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Acknowledgements

We thank the reviewers of this report.

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Ecological Classification System – Ecozones+

A slightly modified version of the Terrestrial Ecozones of Canada, described in the National Ecological Framework for CanadaFootnote4, provided the ecosystem-based units for all reports related to this project. Modifications from the original framework include: adjustments to terrestrial boundaries to reflect improvements from ground-truthing exercises; the combination of three Arctic ecozones into one; the use of two ecoprovinces – Western Interior Basin and Newfoundland Boreal; the addition of nine marine ecosystem-based units; and, the addition of the Great Lakes as a unit. This modified classification system is referred to as “ecozones+ throughout these reports to avoid confusion with the more familiar “ecozones” of the original frameworkFootnote5.

Ecological classification framework for the Ecosystem Status and Trends Report for Canada.

Long Description for Ecosystem Status and Trends Report for Canada

This map of Canada shows the ecological classification framework for the Ecosystem Status and Trends Report, named "ecozones+". This map shows the distribution of 15 terrestrial ecozones+, two large lake ecozones+, and nine marine ecozones+.

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Introduction

Fire is an important disturbance in the forest ecosystems of Canada. On average, 18,471 km² of forest burn annually, 92% of which burns within the boreal forest. Due to the long history of fire in the boreal forest, many boreal tree species have evolved to rely on fire to perform important ecological functions including: nutrient cycling, influencing species composition and age structure, maintaining productivity and diversity of habitats, and regulating insects and disease (Weber and Flannigan, 1997; McCullough et al., 1998; Volney and Hirsch, 2005; Parker et al., 2006; Soja et al., 2007). The boreal forests of Canada are primarily contained within the Taiga Plains, Taiga Shield, Taiga Cordillera, Boreal Plains, Boreal Shield, Newfoundland Boreal, Boreal Cordillera, and Hudson Plains ecozones+. From an ecological standpoint fires can be an essential driver of ecosystem processes in these and other ecozones+.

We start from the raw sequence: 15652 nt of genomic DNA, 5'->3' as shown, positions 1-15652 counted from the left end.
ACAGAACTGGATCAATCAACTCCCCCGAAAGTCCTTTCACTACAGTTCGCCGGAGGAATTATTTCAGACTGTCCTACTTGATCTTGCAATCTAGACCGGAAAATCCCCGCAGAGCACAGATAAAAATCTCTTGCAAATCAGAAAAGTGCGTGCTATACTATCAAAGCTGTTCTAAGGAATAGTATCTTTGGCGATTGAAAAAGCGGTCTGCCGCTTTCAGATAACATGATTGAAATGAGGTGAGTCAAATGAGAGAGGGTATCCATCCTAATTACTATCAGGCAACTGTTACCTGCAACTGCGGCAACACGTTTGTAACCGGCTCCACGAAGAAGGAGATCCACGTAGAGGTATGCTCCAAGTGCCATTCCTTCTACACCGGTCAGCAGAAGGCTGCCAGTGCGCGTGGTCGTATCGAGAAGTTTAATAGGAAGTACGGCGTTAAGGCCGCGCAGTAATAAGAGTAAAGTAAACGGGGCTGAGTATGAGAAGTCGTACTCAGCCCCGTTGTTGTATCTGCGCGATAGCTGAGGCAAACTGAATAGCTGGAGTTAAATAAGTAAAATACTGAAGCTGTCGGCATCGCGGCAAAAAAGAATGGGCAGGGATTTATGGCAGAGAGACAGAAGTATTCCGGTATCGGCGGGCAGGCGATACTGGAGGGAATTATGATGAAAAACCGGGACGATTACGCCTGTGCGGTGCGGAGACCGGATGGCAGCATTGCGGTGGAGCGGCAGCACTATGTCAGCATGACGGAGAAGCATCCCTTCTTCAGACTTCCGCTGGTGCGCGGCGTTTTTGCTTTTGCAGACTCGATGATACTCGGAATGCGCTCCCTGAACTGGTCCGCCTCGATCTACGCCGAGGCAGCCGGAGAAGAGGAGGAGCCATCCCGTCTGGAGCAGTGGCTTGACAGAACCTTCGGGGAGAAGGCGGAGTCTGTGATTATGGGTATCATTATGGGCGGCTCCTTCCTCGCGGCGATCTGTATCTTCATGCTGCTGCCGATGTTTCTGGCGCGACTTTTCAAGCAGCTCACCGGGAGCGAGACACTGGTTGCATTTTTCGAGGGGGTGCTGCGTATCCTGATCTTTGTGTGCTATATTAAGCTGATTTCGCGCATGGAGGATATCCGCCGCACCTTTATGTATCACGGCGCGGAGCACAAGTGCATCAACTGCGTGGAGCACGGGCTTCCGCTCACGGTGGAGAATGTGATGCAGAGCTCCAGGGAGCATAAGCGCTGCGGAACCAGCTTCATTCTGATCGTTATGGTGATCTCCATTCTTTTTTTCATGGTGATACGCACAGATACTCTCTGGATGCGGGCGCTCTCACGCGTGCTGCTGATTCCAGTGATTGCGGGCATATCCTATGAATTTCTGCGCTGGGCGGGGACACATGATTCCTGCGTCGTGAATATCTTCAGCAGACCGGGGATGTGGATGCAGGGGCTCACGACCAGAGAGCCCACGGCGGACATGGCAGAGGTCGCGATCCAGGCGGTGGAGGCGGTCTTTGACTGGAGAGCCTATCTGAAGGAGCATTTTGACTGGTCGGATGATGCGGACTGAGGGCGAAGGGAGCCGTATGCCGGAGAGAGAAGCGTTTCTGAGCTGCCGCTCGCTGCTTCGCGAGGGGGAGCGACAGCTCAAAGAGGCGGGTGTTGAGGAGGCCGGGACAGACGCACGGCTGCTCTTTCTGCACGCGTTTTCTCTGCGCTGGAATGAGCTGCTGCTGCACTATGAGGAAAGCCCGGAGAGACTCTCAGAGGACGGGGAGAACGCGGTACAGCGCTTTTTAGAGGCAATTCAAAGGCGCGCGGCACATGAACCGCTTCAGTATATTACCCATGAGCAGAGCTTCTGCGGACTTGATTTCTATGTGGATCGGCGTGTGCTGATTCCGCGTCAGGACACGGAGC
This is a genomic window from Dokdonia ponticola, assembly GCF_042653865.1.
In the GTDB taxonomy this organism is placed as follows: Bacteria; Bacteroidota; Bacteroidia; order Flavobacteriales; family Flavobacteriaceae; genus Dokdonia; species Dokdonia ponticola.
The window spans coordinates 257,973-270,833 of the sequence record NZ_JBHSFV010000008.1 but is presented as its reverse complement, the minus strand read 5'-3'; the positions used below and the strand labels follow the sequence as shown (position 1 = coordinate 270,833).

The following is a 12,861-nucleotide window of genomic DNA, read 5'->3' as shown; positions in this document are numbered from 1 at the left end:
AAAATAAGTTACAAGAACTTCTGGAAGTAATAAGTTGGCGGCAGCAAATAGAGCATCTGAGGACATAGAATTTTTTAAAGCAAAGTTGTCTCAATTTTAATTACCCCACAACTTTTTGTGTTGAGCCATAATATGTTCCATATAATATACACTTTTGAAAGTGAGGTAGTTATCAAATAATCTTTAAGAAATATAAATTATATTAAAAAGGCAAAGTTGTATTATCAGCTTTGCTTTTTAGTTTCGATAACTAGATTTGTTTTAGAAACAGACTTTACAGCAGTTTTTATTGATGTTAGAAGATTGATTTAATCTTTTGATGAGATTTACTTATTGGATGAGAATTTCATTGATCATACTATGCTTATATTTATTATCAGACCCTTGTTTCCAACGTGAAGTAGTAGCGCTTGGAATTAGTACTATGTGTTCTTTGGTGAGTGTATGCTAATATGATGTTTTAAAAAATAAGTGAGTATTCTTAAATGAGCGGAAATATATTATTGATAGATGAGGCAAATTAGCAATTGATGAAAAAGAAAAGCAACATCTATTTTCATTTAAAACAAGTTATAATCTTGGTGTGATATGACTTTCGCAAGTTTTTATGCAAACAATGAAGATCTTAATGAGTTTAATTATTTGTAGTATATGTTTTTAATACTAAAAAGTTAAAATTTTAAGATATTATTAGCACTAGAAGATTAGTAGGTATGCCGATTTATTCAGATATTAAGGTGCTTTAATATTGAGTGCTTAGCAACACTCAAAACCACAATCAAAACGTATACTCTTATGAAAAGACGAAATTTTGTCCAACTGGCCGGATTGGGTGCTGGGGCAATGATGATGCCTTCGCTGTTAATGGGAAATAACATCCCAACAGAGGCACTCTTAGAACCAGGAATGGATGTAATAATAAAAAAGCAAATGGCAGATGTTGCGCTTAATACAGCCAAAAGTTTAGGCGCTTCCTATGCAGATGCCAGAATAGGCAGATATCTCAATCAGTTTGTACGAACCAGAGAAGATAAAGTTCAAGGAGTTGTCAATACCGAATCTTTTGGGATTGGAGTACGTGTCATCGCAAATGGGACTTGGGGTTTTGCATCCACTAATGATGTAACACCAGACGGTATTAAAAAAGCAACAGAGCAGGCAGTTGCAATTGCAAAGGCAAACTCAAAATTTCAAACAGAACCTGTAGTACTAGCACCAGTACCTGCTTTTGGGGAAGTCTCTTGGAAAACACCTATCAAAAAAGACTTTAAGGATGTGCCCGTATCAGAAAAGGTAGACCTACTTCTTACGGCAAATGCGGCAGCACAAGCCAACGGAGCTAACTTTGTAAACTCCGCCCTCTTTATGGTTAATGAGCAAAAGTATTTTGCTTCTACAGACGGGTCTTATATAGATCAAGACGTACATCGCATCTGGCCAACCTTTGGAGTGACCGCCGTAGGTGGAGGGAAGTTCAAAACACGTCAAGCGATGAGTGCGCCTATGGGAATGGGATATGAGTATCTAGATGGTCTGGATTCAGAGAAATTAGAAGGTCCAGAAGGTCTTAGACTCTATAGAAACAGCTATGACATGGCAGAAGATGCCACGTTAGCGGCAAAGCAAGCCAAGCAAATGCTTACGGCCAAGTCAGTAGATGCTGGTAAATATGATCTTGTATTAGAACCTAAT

Characteristics of the fire regime (fire frequency, size, intensity, type, seasonality, and severity) have been shown to influence forest ecology and species composition (Vaillancourt et al., 2009). Areas that experience frequent fires select for species that take advantage of shorter life cycles, for example trembling aspen (Populus tremuloides Michx) (de Groot et al., 2003), compared to species like balsam fir (Abies balsamea (L.) Mill.), which are found in areas with less frequent fire occurrence, such as the Atlantic Maritime (Weber and Flannigan, 1997).